|Vietnam has something to teach the world about post-conflict management, says veteran war reporter Peter Arnett|
Back in the country where he won international acclaim for his war coverage, Peter Arnett finds it âgood for my own soulâ to see the country prosper.
Very much part of the generation that knew the nation only for the Vietnam War, former reporter Peter Arnett says Vietnam the country has something valuable to offer the world in times of peace.
âWhat I think Vietnam can teach the world is coming to terms with the former enemy by forgiveness,â he told Thanh Nien Daily shortly after his arrival in Ho Chi Minh City on Wednesday.
Vietnam was a model during the war years as a country engaged in a successful struggle against oppression, a victory for nationalism, and âit is now a post-war example how you can move on rapidly.â
Arnett, who won the Pulitzer Prize for his reporting on the Vietnam War, will deliver the keynote address at the 50th anniversary of the Hotel Caravelle today. The hotel was the hub of international media personnel during the war.
Asked how he would distinguish himself if sent as a correspondent to Vietnam during peacetime, Arnett said tourism, finance and economics would be the main thrust of his reporting.
âFifty years ago you came to Vietnam to cover wars, conflicts, or people desperate for survival. Today, journalists come here to write about tourism, the economy,â he said.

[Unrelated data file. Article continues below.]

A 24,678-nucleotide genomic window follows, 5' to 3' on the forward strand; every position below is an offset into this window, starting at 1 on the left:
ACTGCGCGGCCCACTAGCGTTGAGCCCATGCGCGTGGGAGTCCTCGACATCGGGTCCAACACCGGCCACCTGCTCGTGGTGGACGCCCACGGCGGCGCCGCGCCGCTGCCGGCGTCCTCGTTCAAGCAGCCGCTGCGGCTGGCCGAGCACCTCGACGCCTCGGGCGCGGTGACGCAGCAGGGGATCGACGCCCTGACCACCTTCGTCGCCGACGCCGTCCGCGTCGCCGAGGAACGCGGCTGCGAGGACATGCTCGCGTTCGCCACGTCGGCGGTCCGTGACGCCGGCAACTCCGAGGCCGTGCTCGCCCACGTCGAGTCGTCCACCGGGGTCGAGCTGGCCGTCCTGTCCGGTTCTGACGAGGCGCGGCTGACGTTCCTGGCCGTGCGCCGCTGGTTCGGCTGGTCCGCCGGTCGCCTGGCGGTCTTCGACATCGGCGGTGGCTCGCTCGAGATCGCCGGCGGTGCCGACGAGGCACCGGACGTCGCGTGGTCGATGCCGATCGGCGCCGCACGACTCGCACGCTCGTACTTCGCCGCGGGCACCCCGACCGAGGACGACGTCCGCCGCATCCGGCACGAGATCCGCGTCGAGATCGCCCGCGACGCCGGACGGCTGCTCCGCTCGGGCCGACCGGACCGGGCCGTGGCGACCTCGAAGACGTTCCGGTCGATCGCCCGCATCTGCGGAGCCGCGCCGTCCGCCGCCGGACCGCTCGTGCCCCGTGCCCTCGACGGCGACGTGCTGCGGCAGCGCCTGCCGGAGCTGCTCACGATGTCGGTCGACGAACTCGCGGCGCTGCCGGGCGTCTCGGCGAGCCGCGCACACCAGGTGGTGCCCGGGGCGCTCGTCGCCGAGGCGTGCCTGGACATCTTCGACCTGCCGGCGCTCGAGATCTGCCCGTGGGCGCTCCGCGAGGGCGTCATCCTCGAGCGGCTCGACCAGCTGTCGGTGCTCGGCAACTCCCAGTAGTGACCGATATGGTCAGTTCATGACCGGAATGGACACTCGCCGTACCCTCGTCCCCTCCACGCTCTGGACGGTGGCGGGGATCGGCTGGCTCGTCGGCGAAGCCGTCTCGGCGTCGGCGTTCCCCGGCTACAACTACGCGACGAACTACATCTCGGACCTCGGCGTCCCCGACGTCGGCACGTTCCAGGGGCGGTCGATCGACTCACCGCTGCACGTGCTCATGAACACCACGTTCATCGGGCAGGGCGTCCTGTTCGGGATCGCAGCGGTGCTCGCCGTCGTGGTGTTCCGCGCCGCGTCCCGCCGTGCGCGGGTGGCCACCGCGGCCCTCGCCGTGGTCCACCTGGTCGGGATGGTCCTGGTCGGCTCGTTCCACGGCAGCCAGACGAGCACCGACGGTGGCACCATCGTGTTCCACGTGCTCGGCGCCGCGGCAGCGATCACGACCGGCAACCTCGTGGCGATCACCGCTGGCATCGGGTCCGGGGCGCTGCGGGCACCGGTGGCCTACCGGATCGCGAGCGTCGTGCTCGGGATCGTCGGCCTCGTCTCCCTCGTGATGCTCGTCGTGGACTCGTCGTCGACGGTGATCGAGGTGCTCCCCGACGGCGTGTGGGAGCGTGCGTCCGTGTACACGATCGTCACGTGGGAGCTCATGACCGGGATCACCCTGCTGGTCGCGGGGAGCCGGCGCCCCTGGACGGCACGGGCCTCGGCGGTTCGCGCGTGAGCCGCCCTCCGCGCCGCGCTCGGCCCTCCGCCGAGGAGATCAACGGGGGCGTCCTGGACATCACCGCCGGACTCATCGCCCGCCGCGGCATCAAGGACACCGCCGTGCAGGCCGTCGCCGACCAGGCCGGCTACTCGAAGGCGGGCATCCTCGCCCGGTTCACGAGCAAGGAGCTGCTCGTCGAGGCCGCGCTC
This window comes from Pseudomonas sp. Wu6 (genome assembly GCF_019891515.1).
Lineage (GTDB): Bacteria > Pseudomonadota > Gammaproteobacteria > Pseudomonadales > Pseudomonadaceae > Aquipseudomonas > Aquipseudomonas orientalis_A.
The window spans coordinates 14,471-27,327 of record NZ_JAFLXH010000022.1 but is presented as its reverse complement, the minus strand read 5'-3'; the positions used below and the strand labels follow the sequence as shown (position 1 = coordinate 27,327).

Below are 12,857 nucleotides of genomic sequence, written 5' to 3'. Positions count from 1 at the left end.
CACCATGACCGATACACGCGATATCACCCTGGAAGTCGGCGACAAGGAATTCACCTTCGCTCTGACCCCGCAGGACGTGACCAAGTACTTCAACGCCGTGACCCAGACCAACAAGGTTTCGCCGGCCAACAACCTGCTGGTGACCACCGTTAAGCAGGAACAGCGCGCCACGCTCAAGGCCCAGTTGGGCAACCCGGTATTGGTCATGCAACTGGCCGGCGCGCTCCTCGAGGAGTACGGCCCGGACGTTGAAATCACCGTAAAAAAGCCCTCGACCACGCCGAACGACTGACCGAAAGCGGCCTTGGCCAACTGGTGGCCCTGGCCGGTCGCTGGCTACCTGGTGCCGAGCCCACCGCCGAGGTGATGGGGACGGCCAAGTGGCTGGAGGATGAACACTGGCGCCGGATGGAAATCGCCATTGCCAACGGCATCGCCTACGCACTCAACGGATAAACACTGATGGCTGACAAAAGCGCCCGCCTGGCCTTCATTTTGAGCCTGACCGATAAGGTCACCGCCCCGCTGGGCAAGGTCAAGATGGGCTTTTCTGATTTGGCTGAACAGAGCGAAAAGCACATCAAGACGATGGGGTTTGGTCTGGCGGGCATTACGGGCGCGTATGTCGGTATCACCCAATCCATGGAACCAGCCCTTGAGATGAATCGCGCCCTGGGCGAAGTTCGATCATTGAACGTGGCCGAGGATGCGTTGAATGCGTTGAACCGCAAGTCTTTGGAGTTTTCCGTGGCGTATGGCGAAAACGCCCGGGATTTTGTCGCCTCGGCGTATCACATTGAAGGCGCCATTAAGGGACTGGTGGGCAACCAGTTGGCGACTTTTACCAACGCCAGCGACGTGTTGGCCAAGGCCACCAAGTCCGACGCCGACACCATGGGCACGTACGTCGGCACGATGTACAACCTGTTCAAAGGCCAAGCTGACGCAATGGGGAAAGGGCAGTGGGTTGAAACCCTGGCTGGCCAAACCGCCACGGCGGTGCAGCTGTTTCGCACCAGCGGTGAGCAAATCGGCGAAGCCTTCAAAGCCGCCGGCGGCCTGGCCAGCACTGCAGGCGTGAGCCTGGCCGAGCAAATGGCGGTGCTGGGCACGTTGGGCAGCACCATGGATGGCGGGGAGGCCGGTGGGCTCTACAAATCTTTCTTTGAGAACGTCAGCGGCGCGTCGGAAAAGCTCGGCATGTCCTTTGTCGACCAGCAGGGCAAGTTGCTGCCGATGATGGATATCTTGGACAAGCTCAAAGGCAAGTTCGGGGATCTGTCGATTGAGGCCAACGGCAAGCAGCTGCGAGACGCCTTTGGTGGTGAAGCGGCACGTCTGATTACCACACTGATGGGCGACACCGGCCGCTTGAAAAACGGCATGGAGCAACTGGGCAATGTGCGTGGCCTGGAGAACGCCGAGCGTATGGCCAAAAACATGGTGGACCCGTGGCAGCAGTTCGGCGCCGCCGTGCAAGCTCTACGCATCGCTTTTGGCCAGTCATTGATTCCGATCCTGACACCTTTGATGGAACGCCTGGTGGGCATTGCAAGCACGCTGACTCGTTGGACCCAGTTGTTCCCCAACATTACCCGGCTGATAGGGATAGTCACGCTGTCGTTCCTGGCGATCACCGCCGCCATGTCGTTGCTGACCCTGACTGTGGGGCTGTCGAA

âVietnam is a great source of pleasure for visitors. Vietnamâs reputation, internationally, is superb,â Arnett added.
Professionally, he would want to help journalists do better work; get involved with media companies or the Internet to provide news and information valuable for businesspeople; and to make life easier for tourism.
âMy reporting would be aimed at making the system work more efficiently,â Arnett said.
He cited the example of a professional guidebook for Chinaâs Shantou City he had made with his students within a year. Arnett has been teaching journalism at Shantou University, founded and supported by Hong Kong billionaire and philanthropist Li Ka Shing, in southern China.
Shantou had a lot of journalists but they didnât know how to do a professional guidebook on the city, Arnett said.
âSo thatâs Peter Arnett today: making a contribution to the society of Shantou,â he added.
Arnett said that in countries that are developing, the best role foreign reporters can play âis to bring out expertise.â
Regarding journalism in the era of globalization, Arnett said journalists were in a position where governments need them for accurate information, and that their role was clearer than it had been in the past.
âIn todayâs world we have to be honest with people through the media and journalism. This makes accurate reporting and professional journalism more significant today than ever.â
Then and now
Having returned to Vietnam in 2005 and 2007, Arnett said that he was struck again this time by the exploding economic development in the country, with new airports, hotels and restaurants.
He said that traffic was a big problem that âVietnam has to worry about.â He was aghast that young people are dying in accidents.
âThere is nowhere like it in the world. Nowhere in the world,â he said.
Arnett said failure to minimize the traffic problem could prevent people from visiting the country.
The former correspondent will stay in Vietnam until this Sunday to promote his book: âLive from the Battlefield: From Vietnam to Baghdad, 35 Years in the Worldâs War Zones.â
Reported by Dang Yen Dang